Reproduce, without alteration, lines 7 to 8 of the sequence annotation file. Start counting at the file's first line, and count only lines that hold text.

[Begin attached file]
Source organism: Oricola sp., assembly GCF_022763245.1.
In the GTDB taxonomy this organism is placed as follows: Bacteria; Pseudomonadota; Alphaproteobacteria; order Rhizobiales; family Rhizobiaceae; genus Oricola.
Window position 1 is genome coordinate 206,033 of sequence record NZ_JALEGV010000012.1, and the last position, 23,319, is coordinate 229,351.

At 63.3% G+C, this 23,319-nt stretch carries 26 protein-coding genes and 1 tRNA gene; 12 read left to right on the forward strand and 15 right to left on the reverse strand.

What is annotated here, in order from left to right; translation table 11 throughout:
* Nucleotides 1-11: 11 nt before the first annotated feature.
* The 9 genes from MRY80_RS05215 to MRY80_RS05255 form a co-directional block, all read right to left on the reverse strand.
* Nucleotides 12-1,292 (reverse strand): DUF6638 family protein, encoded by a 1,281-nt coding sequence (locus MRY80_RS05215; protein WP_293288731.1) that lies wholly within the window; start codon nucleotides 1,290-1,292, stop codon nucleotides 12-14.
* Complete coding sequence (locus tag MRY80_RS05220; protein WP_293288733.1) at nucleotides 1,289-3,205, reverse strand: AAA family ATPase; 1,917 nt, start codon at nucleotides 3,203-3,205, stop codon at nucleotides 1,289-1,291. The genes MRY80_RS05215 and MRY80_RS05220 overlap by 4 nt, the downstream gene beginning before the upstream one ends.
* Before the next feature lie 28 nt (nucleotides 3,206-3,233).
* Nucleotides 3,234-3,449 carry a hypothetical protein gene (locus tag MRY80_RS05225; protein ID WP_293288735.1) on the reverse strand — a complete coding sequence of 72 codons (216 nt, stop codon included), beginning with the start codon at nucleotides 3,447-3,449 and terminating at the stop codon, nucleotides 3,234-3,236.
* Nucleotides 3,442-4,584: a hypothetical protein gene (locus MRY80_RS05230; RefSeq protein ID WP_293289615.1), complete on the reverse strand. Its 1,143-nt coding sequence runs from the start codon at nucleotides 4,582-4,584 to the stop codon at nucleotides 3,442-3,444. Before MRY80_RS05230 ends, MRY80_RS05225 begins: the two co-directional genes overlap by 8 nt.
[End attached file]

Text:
* The 9 genes from MRY80_RS05215 to MRY80_RS05255 form a co-directional block, all read right to left on the reverse strand.
* Nucleotides 12-1,292 (reverse strand): DUF6638 family protein, encoded by a 1,281-nt coding sequence (locus MRY80_RS05215; protein WP_293288731.1) that lies wholly within the window; start codon nucleotides 1,290-1,292, stop codon nucleotides 12-14.